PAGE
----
There are several reasons you might need to sell your cleaning business. You might be moving to a town in another state, retiring or switching occupations. Whatever the reason is, you can cash in on the hard work you have put into your business over the years when you sell it. The buyer will be buying the business name and, in most cases, the current client list. Employees may choose to stay with the new owner or find new employment.
Talk to your employees first to see if any of them are interested in buying the business from you. They will already know everything about the business except for how to keep the books. Offer to train them on the administrative end of the business before you hand the business over. This is a great opportunity for your employee, and you will feel good knowing that the business is going to someone you like.
Go through your contacts to see if there is anyone in the cleaning business field that you you can make an offer to. Businesses are often sold to individuals who know the seller. Do some networking to find a buyer.
Place an ad in a newspaper. Put as many details as possible. List how much the business is for sale, how long the business has been around for, if you will train the new buyer and if you plan to hand over your client information. Buyers will want to know this information before they approach you with an offer.
Place an ad on Business Nation (see Resources). There are a lot of other cleaning businesses for sale, and buyers can search for the best cleaning business to buy. Study the other ads before you create yours so that you get an idea of what to say and information to include. By viewing other listings, you may also get an idea of how much you should sell your business for.
Set up a listing on Craigslist, which has become very popular and is specific to location. This way you can locate a buyer in or near your town of business. Craigslist also provides you with a temporary email so you can screen out any prospective buyers without giving them your personal information.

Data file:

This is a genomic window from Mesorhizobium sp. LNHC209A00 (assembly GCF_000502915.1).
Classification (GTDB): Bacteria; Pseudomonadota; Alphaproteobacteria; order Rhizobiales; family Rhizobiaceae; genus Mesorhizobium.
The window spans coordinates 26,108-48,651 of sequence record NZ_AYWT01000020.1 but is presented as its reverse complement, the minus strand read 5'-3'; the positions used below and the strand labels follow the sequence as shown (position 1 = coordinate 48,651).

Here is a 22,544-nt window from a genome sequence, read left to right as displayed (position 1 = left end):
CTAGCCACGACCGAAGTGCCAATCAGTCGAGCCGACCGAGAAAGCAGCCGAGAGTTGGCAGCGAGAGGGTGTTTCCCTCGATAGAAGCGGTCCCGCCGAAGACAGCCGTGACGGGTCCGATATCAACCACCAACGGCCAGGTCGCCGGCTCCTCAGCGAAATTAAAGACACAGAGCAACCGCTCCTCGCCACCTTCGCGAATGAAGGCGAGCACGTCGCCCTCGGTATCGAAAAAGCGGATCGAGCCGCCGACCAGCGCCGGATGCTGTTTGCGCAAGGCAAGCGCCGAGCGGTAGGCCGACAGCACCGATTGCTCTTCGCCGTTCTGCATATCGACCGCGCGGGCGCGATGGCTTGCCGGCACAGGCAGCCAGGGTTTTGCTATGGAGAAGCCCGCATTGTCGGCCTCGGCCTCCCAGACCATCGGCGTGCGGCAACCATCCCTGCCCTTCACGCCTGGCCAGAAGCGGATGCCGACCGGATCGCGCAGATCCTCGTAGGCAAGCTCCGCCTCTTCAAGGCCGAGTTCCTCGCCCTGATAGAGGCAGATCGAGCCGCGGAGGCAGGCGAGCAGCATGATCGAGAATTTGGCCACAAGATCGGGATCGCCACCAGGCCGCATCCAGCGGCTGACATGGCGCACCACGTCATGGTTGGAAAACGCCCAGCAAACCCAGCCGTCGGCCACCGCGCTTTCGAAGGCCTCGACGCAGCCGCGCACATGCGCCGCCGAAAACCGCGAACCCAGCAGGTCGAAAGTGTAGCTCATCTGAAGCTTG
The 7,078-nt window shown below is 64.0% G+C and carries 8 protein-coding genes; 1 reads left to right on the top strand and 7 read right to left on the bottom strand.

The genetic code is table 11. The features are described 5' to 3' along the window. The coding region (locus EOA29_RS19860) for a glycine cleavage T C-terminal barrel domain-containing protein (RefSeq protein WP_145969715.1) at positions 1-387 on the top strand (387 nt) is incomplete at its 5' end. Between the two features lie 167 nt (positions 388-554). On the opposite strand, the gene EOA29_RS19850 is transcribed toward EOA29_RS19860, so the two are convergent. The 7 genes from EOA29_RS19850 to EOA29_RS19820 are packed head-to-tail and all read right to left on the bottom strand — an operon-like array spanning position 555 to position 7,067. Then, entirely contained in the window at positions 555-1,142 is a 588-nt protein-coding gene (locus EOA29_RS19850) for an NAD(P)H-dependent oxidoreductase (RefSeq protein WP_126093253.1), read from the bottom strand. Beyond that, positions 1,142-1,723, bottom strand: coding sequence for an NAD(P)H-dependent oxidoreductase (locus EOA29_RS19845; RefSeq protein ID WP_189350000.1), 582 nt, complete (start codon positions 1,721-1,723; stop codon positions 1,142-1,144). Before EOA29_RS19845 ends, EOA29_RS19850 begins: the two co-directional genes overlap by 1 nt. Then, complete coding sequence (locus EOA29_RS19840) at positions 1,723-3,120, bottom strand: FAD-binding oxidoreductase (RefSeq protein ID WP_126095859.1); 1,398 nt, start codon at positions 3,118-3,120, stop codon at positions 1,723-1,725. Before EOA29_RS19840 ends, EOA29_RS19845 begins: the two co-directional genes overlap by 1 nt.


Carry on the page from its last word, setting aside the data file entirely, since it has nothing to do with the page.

Give your employees some time to decide whether they want to stay with the new owner or look for employment somewhere else. Talk with the buyer so that you can give your employees information as to the new buyer's intentions for the business.
Send out a notice to your clients letting them know of the new change once an agreement has been reached. Introduce the clients to the new owner and give them a chance to opt out. That means the client has the right not to share their information with the new owner. This will help make the transition easier for both parties.
You may want to consult a real estate agent if you operate out of a store. The agent may also be able to help you come to a selling price for your business.
Have a lawyer look over all contracts to make sure they protect you and don't include any unnecessary fees.
- You may want to consult a real estate agent if you operate out of a store. The agent may also be able to help you come to a selling price for your business.
- Have a lawyer look over all contracts to make sure they protect you and don't include any unnecessary fees.
Alicia Bodine has been a professional writer for 13 years. She has produced thousands of articles for online publications such as Demand Studios, GoBankingRates and WiseGeek. Bodine is passionate about gardening, travel, education and finance. She has received awards for being a top content producer.